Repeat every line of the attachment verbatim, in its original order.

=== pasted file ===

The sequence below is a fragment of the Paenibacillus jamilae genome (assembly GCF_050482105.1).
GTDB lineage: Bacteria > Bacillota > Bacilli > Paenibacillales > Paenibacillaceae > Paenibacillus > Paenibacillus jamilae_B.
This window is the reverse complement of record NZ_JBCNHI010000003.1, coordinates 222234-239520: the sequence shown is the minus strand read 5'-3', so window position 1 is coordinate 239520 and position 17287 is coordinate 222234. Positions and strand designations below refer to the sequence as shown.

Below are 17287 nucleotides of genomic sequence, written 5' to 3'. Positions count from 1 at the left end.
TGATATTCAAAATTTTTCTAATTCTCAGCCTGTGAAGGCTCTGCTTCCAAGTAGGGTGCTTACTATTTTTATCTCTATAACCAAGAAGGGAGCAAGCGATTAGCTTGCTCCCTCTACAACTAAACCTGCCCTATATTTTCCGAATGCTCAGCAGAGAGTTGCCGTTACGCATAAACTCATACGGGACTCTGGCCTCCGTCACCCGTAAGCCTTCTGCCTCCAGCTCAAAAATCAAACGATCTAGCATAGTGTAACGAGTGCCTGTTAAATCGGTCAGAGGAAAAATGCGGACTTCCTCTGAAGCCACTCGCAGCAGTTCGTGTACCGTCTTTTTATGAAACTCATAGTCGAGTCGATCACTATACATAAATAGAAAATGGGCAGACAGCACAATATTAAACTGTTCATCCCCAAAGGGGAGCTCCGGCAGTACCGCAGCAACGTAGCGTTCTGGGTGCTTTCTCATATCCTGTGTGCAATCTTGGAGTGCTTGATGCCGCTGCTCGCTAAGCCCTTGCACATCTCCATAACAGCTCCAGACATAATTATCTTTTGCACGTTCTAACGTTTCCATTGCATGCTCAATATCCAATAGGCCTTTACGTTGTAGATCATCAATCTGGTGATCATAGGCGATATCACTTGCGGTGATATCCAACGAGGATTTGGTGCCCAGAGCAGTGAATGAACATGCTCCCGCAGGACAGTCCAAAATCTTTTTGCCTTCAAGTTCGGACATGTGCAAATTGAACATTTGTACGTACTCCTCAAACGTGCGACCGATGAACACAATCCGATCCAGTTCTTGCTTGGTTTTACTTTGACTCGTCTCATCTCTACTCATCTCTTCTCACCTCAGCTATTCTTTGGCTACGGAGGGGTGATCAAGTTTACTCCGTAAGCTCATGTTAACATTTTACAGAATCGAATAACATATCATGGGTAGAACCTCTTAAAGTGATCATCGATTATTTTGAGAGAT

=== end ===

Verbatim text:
The sequence below is a fragment of the Paenibacillus jamilae genome (assembly GCF_050482105.1).
GTDB lineage: Bacteria > Bacillota > Bacilli > Paenibacillales > Paenibacillaceae > Paenibacillus > Paenibacillus jamilae_B.
This window is the reverse complement of record NZ_JBCNHI010000003.1, coordinates 222234-239520: the sequence shown is the minus strand read 5'-3', so window position 1 is coordinate 239520 and position 17287 is coordinate 222234. Positions and strand designations below refer to the sequence as shown.

Below are 17287 nucleotides of genomic sequence, written 5' to 3'. Positions count from 1 at the left end.
TGATATTCAAAATTTTTCTAATTCTCAGCCTGTGAAGGCTCTGCTTCCAAGTAGGGTGCTTACTATTTTTATCTCTATAACCAAGAAGGGAGCAAGCGATTAGCTTGCTCCCTCTACAACTAAACCTGCCCTATATTTTCCGAATGCTCAGCAGAGAGTTGCCGTTACGCATAAACTCATACGGGACTCTGGCCTCCGTCACCCGTAAGCCTTCTGCCTCCAGCTCAAAAATCAAACGATCTAGCATAGTGTAACGAGTGCCTGTTAAATCGGTCAGAGGAAAAATGCGGACTTCCTCTGAAGCCACTCGCAGCAGTTCGTGTACCGTCTTTTTATGAAACTCATAGTCGAGTCGATCACTATACATAAATAGAAAATGGGCAGACAGCACAATATTAAACTGTTCATCCCCAAAGGGGAGCTCCGGCAGTACCGCAGCAACGTAGCGTTCTGGGTGCTTTCTCATATCCTGTGTGCAATCTTGGAGTGCTTGATGCCGCTGCTCGCTAAGCCCTTGCACATCTCCATAACAGCTCCAGACATAATTATCTTTTGCACGTTCTAACGTTTCCATTGCATGCTCAATATCCAATAGGCCTTTACGTTGTAGATCATCAATCTGGTGATCATAGGCGATATCACTTGCGGTGATATCCAACGAGGATTTGGTGCCCAGAGCAGTGAATGAACATGCTCCCGCAGGACAGTCCAAAATCTTTTTGCCTTCAAGTTCGGACATGTGCAAATTGAACATTTGTACGTACTCCTCAAACGTGCGACCGATGAACACAATCCGATCCAGTTCTTGCTTGGTTTTACTTTGACTCGTCTCATCTCTACTCATCTCTTCTCACCTCAGCTATTCTTTGGCTACGGAGGGGTGATCAAGTTTACTCCGTAAGCTCATGTTAACATTTTACAGAATCGAATAACATATCATGGGTAGAACCTCTTAAAGTGATCATCGATTATTTTGAGAGAT